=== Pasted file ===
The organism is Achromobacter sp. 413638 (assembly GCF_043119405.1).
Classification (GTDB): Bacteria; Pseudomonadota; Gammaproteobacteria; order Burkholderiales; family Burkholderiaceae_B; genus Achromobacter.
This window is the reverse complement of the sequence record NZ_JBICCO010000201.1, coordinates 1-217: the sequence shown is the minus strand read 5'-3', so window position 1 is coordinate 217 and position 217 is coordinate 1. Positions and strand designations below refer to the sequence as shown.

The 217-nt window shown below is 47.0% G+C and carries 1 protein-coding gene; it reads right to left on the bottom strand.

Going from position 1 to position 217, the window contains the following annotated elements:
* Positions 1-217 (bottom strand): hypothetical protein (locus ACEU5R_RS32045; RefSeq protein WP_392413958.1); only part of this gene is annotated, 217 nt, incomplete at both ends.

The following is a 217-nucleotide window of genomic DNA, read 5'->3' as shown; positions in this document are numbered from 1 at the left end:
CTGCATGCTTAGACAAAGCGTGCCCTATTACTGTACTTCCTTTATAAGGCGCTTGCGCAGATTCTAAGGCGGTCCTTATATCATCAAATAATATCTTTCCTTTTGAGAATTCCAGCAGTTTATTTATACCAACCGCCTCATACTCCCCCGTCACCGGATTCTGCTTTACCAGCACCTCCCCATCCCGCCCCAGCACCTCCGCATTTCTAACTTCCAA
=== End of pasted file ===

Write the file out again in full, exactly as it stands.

The organism is Achromobacter sp. 413638 (assembly GCF_043119405.1).
Classification (GTDB): Bacteria; Pseudomonadota; Gammaproteobacteria; order Burkholderiales; family Burkholderiaceae_B; genus Achromobacter.
This window is the reverse complement of the sequence record NZ_JBICCO010000201.1, coordinates 1-217: the sequence shown is the minus strand read 5'-3', so window position 1 is coordinate 217 and position 217 is coordinate 1. Positions and strand designations below refer to the sequence as shown.

The 217-nt window shown below is 47.0% G+C and carries 1 protein-coding gene; it reads right to left on the bottom strand.

Going from position 1 to position 217, the window contains the following annotated elements:
* Positions 1-217 (bottom strand): hypothetical protein (locus ACEU5R_RS32045; RefSeq protein WP_392413958.1); only part of this gene is annotated, 217 nt, incomplete at both ends.

The following is a 217-nucleotide window of genomic DNA, read 5'->3' as shown; positions in this document are numbered from 1 at the left end:
CTGCATGCTTAGACAAAGCGTGCCCTATTACTGTACTTCCTTTATAAGGCGCTTGCGCAGATTCTAAGGCGGTCCTTATATCATCAAATAATATCTTTCCTTTTGAGAATTCCAGCAGTTTATTTATACCAACCGCCTCATACTCCCCCGTCACCGGATTCTGCTTTACCAGCACCTCCCCATCCCGCCCCAGCACCTCCGCATTTCTAACTTCCAA